Yale researchers have provided a new explanation for why Earth’s early climate was more stable and warmer than it is today.
When life first evolved more than 3.5 billion years ago, Earth’s surface environment looked very different. The sun was much weaker, but Earth remained warm enough to keep liquid water at the surface. The researchers said this suggests that much higher carbon dioxide levels would have been needed to keep early Earth warm enough. But how did CO2 levels get so high in the early atmosphere?
Researchers Terry Isson and Noah Planavsky, in a study published in the journal Nature on Aug. 8, provide a new framework for global climate regulation that explains this. While chemical weathering of rock has the ability to remove carbon from the atmosphere, the reverse of this process — reverse weathering — puts carbon back into the atmosphere, the researchers said.
“Before the evolution of silica-secreting eukaryotic life, early oceans were more silica-rich, and this would have fueled more rapid rates of reverse weathering,” said lead author Isson, a biogeochemist in Yale’s Department of Geology and Geophysics.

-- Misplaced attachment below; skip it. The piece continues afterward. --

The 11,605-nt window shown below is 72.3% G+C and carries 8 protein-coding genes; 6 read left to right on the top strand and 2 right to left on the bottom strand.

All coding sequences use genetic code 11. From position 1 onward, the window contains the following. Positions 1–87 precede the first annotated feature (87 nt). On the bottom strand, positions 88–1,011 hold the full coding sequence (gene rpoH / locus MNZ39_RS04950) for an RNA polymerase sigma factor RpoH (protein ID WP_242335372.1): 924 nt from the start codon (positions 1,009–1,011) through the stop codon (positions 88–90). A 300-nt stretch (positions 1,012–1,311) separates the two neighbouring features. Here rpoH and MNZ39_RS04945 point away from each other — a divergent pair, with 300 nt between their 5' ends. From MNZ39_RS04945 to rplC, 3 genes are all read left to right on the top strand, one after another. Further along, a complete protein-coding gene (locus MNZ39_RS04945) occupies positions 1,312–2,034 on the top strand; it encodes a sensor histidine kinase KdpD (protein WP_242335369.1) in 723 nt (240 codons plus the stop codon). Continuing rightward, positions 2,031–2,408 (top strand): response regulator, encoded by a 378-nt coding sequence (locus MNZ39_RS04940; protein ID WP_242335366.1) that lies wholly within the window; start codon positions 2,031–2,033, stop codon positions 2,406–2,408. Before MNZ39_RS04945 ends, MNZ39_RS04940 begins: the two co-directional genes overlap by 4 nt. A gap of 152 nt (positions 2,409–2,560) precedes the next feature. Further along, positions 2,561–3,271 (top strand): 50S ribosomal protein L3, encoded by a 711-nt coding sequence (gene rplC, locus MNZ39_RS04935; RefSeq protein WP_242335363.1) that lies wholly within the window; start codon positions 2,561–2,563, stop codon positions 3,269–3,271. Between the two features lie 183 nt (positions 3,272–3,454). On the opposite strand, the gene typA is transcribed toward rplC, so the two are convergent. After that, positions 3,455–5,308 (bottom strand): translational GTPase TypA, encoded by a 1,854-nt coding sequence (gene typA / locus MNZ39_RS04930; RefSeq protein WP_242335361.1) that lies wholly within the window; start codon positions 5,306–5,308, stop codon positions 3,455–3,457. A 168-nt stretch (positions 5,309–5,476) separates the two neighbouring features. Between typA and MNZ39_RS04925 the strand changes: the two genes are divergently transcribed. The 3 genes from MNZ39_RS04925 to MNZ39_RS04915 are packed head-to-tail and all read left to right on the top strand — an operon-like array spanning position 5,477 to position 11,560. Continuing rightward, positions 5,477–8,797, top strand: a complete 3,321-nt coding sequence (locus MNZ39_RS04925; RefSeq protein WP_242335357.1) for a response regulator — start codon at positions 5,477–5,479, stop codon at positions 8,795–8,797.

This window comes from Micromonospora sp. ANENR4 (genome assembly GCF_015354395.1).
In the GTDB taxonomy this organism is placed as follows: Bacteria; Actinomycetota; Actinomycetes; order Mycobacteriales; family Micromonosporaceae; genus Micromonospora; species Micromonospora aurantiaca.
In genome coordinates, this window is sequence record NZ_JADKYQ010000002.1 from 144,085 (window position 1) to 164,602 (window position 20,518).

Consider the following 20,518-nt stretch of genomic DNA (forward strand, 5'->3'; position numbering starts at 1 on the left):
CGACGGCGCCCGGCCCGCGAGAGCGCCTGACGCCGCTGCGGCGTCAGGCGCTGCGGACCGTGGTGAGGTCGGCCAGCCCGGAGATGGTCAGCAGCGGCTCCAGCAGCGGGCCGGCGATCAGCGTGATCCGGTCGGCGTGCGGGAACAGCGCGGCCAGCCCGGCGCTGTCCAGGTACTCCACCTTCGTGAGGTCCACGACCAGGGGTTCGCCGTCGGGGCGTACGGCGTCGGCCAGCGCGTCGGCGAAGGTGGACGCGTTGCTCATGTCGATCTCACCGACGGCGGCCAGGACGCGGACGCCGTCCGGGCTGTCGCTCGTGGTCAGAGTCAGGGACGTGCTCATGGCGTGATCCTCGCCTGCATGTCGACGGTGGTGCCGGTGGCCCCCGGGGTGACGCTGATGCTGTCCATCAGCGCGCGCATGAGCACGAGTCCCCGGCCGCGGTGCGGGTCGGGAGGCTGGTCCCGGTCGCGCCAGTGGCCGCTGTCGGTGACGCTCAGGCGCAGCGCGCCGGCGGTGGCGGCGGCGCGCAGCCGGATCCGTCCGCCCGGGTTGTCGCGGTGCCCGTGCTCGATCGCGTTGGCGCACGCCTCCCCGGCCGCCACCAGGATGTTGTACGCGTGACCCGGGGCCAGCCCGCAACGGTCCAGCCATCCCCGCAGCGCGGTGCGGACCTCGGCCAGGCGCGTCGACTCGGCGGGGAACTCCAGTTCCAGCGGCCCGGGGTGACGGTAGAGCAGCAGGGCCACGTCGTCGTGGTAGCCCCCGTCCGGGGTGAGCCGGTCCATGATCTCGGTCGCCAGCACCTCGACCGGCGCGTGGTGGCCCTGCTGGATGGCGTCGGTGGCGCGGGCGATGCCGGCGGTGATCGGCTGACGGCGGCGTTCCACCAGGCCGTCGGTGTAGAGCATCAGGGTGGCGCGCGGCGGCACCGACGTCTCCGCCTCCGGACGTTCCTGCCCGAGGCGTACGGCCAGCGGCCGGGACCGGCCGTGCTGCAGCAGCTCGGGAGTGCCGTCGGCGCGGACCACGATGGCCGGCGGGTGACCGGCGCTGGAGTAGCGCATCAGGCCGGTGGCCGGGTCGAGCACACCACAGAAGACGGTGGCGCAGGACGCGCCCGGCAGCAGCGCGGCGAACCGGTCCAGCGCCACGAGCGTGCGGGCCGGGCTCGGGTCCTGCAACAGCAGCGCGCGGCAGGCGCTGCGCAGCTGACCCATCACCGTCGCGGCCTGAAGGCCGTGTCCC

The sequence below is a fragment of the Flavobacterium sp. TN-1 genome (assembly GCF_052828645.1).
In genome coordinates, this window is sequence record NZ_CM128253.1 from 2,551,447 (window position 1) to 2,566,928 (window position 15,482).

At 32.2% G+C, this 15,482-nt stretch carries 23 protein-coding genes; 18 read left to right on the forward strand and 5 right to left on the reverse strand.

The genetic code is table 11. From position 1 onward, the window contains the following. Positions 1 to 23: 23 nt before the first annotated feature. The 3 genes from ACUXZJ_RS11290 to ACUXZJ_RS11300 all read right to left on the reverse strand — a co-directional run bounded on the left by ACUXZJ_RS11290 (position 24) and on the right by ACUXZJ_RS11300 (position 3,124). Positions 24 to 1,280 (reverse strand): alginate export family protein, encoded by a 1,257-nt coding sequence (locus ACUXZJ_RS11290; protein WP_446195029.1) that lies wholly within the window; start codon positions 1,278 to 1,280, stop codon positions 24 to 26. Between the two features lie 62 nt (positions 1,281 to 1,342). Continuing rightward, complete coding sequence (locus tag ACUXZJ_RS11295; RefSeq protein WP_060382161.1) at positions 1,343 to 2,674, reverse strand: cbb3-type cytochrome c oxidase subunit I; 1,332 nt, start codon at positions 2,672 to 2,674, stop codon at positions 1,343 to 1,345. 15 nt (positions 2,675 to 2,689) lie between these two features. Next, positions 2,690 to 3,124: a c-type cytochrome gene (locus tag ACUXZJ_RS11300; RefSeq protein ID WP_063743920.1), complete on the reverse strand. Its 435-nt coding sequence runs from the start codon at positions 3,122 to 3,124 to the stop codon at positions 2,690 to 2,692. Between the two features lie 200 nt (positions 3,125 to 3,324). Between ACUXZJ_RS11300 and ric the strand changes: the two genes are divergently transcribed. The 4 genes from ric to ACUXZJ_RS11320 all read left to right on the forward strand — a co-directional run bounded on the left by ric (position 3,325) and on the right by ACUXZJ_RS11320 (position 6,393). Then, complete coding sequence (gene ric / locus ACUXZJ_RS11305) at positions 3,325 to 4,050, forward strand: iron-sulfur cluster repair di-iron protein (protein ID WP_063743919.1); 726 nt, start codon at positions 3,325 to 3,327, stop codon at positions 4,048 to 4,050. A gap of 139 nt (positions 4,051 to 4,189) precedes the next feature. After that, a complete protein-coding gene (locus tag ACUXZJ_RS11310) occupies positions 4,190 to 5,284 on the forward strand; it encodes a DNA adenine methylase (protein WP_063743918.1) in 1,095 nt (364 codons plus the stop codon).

Isson said this process took place within ocean sediments, and the recycling of carbon would have kept CO2 at levels high enough to keep Earth warm and habitable. The process also ensured that Earth did not get too hot or cold, Isson said.
“Understanding how Earth regulates climate both in the modern era but also in the distant past is critical for our understanding of planetary habitability,” said Planavsky, assistant professor of geology and geophysics at Yale. “This will help guide our search for life beyond our solar system and is an example of how the evolution of complex life fundamentally changed our planet.”